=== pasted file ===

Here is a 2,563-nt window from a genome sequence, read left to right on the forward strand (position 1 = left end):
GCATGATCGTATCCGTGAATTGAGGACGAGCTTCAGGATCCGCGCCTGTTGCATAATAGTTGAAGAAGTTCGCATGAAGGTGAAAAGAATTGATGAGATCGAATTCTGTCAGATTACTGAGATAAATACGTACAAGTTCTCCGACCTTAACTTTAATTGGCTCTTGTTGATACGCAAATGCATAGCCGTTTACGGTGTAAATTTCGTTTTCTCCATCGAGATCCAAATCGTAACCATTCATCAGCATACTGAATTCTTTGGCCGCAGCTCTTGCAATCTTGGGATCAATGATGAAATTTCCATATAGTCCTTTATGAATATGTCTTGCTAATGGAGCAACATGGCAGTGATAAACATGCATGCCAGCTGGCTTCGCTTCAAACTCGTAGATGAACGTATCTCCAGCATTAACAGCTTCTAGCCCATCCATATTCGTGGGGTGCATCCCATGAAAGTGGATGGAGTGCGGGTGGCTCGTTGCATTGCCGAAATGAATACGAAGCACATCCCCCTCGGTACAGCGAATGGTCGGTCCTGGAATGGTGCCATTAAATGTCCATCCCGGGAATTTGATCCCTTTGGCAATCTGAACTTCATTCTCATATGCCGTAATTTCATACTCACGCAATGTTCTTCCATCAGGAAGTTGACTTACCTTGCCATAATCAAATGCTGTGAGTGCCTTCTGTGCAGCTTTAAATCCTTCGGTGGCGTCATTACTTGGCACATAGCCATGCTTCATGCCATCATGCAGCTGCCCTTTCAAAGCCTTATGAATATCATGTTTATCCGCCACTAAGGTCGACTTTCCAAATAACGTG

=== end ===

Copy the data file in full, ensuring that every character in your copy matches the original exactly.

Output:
Here is a 2,563-nt window from a genome sequence, read left to right on the forward strand (position 1 = left end):
GCATGATCGTATCCGTGAATTGAGGACGAGCTTCAGGATCCGCGCCTGTTGCATAATAGTTGAAGAAGTTCGCATGAAGGTGAAAAGAATTGATGAGATCGAATTCTGTCAGATTACTGAGATAAATACGTACAAGTTCTCCGACCTTAACTTTAATTGGCTCTTGTTGATACGCAAATGCATAGCCGTTTACGGTGTAAATTTCGTTTTCTCCATCGAGATCCAAATCGTAACCATTCATCAGCATACTGAATTCTTTGGCCGCAGCTCTTGCAATCTTGGGATCAATGATGAAATTTCCATATAGTCCTTTATGAATATGTCTTGCTAATGGAGCAACATGGCAGTGATAAACATGCATGCCAGCTGGCTTCGCTTCAAACTCGTAGATGAACGTATCTCCAGCATTAACAGCTTCTAGCCCATCCATATTCGTGGGGTGCATCCCATGAAAGTGGATGGAGTGCGGGTGGCTCGTTGCATTGCCGAAATGAATACGAAGCACATCCCCCTCGGTACAGCGAATGGTCGGTCCTGGAATGGTGCCATTAAATGTCCATCCCGGGAATTTGATCCCTTTGGCAATCTGAACTTCATTCTCATATGCCGTAATTTCATACTCACGCAATGTTCTTCCATCAGGAAGTTGACTTACCTTGCCATAATCAAATGCTGTGAGTGCCTTCTGTGCAGCTTTAAATCCTTCGGTGGCGTCATTACTTGGCACATAGCCATGCTTCATGCCATCATGCAGCTGCCCTTTCAAAGCCTTATGAATATCATGTTTATCCGCCACTAAGGTCGACTTTCCAAATAACGTG